Composting is one of those things - just like healthy eating, physical activity and recycling, it is one of those things where we need to set a really good example. Where a lesson just isn't good enough. These are things we need to live and children need to experience through everyday life. It is about doing, making it a habit and a part of the way we live. We had a break from composting when we moved but in our new home we are using the same system as before. We love the Bokashi system as it is so easy,... Read more →


If you are looking for gift ideas for a child consider giving them a cook book! Cooking with kids and encouraging them to participate in the kitchen is wonderful. However a cook book can foster a whole new level of independence. Children from quite a young age can take the lead in cooking and use a pictorial cook book. Once a child can read - wow, the opportunities really open up. Caspar (8 yrs) can read almost anything, he could read an adult's cook book however a kid's cook book is a great thing, he can follow the instructions and... Read more →


Over the weekend the world experienced tragic events that have touched us all. My thoughts are with those who have been impacted directly. On Saturday we went to a children's drop in art centre. We are slowly exploring this city. The art centre was the most fabulous place (with the most fabulous art teachers!). I loved to observe how the teachers interact with the children. They really guide the children through their art processes without ever taking over, being overbearing or interrupting. Caspar made his own chess board with pieces made from plasticine. I never would have thought of this... Read more →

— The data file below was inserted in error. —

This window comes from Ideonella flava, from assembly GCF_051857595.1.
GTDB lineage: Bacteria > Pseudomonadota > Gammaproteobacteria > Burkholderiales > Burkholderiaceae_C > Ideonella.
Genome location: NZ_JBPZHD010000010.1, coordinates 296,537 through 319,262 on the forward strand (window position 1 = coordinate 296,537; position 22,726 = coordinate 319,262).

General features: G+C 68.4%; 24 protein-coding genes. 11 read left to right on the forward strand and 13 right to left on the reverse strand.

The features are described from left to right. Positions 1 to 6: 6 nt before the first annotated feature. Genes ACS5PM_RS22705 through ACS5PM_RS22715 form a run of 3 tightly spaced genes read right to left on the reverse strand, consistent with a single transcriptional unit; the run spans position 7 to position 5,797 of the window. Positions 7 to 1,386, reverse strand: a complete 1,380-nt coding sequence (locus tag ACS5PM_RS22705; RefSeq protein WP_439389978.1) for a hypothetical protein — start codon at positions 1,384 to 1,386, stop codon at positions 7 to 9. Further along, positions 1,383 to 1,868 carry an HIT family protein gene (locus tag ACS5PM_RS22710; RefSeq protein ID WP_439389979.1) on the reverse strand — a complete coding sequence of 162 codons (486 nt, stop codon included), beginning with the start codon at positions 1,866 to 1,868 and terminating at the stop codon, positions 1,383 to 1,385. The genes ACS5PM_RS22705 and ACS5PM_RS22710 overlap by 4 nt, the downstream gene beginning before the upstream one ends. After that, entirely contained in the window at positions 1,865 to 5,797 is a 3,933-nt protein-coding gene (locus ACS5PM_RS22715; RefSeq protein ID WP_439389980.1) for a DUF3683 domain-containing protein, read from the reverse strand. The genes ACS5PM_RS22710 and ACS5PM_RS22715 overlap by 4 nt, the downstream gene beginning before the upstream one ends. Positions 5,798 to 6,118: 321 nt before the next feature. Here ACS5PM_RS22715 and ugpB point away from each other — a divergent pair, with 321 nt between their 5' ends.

We recently stayed overnight at Grandma's house. It was a wonderful opportunity for the boys to spend some time with their Grandparents. So what can you do when you don't have any Montessori materials? Oh so much! Otis wasn't able to stand on Grandma's chairs (no learning tower here) so he sat on a high stool to reach the kitchen bench. He used one of Grandma's everyday serrated knives to make an entire salad. Grandma was so afraid he would cut himself that she couldn't watch. But (as I explained) there was no risk, he can competently use a knife... Read more →


Four trays for my four year old. He loves anything plant, leaf, garden, flower related. This is a flower press tray. If I'm in the garden I might snip a few flowers for him or we might pick some together. There is a lot of fine motor movement required here and we love pressed flowers. Otis loves puzzles right now. He loves these Ravensburger puzzles (they are perfect in skill level and are rated 4+), they typically take at least two sessions or two days for him to complete which is why I love presenting them in a tray. He... Read more →


Do you feel inspired when in nature with your child? Taking a nature walk is such a fantastic activity to do with a child, it's free and the learning opportunities are endless. The Montessori theory is that as soon as the child can walk we should allow them to do so as much as possible. It's freedom of movement. Once the child starts walking all Montessori parents are encouraged to take them on nature walks. For a very young child this could be down the driveway. As the child gets older and more capable the nature walks can get longer.... Read more →


Teach me about my body. Kids just seem to soak up information about their own bodies. From which foods are healthy, blood and their circulatory system to their bones and skeleton. We have the first discoveries book The Body which is fantastic for little ones to get a grasp of these topics. Today I wanted to look at some of the fun materials about the human skeleton that are suitable for toddlers and preschoolers. Australia: 1. Skeleton Floor Puzzle - 15 Pieces (currently on sale 20% discount only $47.99), 2. Tuzzles Skeleton Puzzle, 3, Melissa and Doug Human Body Magnetic... Read more →


Cooking with children is something I have always enjoyed and found really natural. However I know some children are not so interested and I know some parents find it too time consuming and messy. Here are my top ten tips for enjoying cooking with kids. Be flexible and casual. Never force or bribe a child to cook. We want them to be engaged and enthusiastic. It's ok to encourage "would you like to pick something out of this recipe book to cook", "do you want to bake banana bread, it's going to be very yummy" but also accept it if... Read more →